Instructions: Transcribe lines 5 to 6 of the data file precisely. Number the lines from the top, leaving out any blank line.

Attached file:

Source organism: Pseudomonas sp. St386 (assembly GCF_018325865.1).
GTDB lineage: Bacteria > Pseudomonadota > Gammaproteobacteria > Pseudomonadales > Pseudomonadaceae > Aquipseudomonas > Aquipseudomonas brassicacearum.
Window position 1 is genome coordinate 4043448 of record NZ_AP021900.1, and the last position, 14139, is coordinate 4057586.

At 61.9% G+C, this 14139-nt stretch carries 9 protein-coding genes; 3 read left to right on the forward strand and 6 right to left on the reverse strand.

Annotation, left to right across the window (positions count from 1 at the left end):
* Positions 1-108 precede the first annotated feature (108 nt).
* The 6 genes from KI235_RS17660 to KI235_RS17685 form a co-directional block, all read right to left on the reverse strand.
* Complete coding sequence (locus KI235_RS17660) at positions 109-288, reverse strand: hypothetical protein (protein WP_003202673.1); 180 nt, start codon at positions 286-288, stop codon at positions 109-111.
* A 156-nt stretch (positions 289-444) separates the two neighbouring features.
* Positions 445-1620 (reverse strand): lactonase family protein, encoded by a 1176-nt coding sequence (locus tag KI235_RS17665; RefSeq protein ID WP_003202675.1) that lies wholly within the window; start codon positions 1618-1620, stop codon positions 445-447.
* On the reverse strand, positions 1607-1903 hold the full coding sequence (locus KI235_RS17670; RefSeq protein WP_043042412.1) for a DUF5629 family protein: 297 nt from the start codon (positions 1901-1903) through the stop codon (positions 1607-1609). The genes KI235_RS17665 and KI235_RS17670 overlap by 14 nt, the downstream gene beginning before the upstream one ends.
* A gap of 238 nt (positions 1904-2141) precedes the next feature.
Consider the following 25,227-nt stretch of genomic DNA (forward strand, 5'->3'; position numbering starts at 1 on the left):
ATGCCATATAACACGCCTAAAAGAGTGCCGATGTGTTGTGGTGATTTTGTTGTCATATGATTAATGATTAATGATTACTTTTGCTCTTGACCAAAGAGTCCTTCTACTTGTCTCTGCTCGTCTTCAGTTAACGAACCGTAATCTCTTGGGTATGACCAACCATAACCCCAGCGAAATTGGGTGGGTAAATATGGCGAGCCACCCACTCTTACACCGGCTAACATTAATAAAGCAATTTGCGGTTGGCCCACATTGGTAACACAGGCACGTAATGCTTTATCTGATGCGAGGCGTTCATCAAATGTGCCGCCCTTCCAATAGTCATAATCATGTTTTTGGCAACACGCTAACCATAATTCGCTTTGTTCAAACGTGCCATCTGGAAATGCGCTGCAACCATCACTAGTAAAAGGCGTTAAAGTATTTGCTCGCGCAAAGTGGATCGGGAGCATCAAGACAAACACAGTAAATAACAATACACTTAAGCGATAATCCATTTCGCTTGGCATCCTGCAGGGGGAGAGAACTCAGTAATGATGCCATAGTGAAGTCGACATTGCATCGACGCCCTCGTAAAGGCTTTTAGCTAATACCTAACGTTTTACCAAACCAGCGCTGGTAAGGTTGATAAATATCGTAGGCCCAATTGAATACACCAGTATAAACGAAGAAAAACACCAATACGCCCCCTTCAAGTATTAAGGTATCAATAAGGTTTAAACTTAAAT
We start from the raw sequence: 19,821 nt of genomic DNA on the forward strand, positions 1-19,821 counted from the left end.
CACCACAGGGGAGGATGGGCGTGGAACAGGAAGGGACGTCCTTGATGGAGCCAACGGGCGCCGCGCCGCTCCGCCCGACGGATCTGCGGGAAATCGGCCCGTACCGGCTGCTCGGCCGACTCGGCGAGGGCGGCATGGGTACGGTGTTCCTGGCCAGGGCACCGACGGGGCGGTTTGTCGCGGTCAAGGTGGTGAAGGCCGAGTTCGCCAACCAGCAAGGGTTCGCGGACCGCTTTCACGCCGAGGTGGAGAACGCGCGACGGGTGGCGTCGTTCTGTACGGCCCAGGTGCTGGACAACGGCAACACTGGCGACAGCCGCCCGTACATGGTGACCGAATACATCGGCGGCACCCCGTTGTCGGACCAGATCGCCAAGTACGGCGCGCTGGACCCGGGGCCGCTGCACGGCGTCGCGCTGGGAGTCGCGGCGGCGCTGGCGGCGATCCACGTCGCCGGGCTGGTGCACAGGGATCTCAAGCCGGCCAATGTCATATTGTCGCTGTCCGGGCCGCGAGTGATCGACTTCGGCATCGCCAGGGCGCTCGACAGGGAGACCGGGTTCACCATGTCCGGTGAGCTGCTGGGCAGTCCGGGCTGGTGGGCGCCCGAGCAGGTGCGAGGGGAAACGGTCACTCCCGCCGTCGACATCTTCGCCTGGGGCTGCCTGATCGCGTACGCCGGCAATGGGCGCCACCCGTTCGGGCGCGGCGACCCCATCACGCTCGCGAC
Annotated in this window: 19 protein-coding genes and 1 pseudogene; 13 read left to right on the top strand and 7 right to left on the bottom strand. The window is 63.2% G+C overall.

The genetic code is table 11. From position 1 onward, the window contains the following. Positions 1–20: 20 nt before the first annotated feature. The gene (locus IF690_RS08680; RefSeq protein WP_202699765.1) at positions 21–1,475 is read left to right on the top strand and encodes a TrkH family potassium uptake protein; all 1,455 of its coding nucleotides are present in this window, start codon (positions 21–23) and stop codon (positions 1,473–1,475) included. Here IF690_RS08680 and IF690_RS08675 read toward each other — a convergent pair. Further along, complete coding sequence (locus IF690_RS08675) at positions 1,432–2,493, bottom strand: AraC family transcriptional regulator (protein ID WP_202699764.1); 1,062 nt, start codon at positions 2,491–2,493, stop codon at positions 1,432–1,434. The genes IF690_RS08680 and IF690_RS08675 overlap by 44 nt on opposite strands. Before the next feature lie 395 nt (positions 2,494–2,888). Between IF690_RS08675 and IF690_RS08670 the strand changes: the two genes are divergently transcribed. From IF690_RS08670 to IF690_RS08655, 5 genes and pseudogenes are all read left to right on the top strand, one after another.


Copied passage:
Annotation, left to right across the window (positions count from 1 at the left end):
* Positions 1-108 precede the first annotated feature (108 nt).